Standard English Vs Singlish

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Have you heard of the phrase “same-same, but different”? It is usually used to describe people, situations, or things that are similar in one aspect but different in another. The unique thing about this phrase is that it contains words that contradict themselves but perfectly explain our life experiences. For example, if I was comparing myself against my fellow Chinese-Malay classmate, we are the same but different, in that we are both students and from Singapore but I am pure Chinese and she is of mixed race.

Singlish, when compared with English, encompasses a similar idea. They are the same, yet different. They are similar in that Singlish too has its unique grammar rules, phonology, and lexis, – adapted from both Sinitic and English languages – just like the English language (Tan, 2017). However, they differ in that Singlish has a more complicated heritage than the English language as it is a mixture of the English language with other languages/dialects, such as Malay, Hokkien, Mandarin-Chinese and Cantonese. An example of this would be the Singlish phrase, “Chope first, Chiong later” – ‘Chope’ originates from the Malay language, while ‘Chiong’ is from the Hokkien dialect. This example exemplifies the unique aspect of Singlish that is all its sub-languages are completely different from each other, yet they can blend into one language. Other examples of Singlish phrases include ‘no lah’, ‘okay what’, and ‘got meh’. Based on the examples given, it is understandable why some people consider Singlish as “a form of ‘poor’ English”. However, over time, such negative social norms have made people look down on Singlish, and even discriminate against individuals who use Singlish and those who are generally unable to speak fluent standard English.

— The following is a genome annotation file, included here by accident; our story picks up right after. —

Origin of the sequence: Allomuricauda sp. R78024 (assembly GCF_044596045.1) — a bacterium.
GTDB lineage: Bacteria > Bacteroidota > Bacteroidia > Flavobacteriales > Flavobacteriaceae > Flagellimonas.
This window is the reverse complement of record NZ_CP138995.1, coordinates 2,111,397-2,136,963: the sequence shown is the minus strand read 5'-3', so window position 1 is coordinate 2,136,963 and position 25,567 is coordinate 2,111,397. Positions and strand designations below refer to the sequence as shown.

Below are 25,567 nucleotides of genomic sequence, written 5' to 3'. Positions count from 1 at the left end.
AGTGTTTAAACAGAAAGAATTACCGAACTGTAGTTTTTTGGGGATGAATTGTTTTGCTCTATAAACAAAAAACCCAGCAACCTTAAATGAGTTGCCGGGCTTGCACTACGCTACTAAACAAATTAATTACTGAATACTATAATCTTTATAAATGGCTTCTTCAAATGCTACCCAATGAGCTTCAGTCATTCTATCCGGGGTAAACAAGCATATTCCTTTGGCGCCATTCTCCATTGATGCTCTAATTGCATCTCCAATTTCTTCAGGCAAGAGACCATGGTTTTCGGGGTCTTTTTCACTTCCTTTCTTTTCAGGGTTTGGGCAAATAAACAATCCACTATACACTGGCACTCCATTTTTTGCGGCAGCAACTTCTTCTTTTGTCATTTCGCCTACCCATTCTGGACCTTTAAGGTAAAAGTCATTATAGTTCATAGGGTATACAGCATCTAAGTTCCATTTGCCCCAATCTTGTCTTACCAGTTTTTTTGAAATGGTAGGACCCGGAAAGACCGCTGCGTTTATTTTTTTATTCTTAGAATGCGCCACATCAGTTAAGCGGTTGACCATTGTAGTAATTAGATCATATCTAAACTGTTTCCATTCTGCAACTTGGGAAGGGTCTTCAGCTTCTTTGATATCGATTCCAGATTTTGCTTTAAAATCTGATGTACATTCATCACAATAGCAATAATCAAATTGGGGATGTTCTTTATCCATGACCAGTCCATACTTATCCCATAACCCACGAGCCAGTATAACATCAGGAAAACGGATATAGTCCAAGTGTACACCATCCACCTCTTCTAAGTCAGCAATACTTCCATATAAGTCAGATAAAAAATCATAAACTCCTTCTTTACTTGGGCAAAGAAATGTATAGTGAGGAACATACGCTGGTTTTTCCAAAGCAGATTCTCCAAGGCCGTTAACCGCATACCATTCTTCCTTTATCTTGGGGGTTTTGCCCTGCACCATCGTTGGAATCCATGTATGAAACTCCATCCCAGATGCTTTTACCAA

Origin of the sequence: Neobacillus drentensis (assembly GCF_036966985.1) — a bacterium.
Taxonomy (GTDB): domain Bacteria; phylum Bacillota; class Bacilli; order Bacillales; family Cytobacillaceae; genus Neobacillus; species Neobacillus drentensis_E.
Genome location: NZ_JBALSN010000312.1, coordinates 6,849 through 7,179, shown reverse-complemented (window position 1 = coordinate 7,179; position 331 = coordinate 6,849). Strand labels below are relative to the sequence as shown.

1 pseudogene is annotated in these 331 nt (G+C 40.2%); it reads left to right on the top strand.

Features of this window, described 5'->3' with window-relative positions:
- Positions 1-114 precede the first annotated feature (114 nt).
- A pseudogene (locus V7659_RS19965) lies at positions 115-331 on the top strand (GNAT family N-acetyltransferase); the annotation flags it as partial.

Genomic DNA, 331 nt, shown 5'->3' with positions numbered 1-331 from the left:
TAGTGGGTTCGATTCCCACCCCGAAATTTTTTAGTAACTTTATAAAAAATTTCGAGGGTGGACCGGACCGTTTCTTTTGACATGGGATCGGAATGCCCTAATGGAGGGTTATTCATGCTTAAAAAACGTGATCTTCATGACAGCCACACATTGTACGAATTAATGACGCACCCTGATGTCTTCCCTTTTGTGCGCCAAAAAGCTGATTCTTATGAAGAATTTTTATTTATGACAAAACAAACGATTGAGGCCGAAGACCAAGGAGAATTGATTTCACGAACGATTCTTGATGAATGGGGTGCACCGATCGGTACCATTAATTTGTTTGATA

This ongoing issue was reflected in a very down-to-earth and relatable article titled ‘Mother Tongue’ by Amy Tan (1990). In her article, she shares multiple personal anecdotes of how her mother was discriminated against due to her inability to speak fluently in standard English. An example would be back when Amy Tan was only an adolescent and her mum requested for her help to make a serious call to her stockbroker as her stockbroker would not take her seriously with her ‘limited’ English. Things escalated to the point that even the hospital staff did not bother to assist her mum in finding the CAT scan results that they lost until Tan personally called the doctor herself to resolve the issue. All these anecdotes were shared to emphasise the seriousness of the discrimination individuals who are ‘limited’ in their English language experience. However, Tan did not want all these to affect what she sees in and how she understands her mum. She wanted to break the incorrect perceptions and stereotypical views that people had associated with 'broken' English and individuals who lacked the ability to speak fluent English. To achieve this, she intentionally used grammatically incorrect words, such as ‘Englishes’, throughout her article. This was to drive across one point that is language is more than a reflection of our intelligence and about rules, but it is a form of expression. This idea was reflected in her article: “I wanted to capture what language ability tests can never reveal: her [mum’s] intent, her passion, her imagery, the rhythms of her speech and the nature of her thoughts”. Therefore, how does this view of language change the way we define language and is Singlish more beneficial or harmful for us?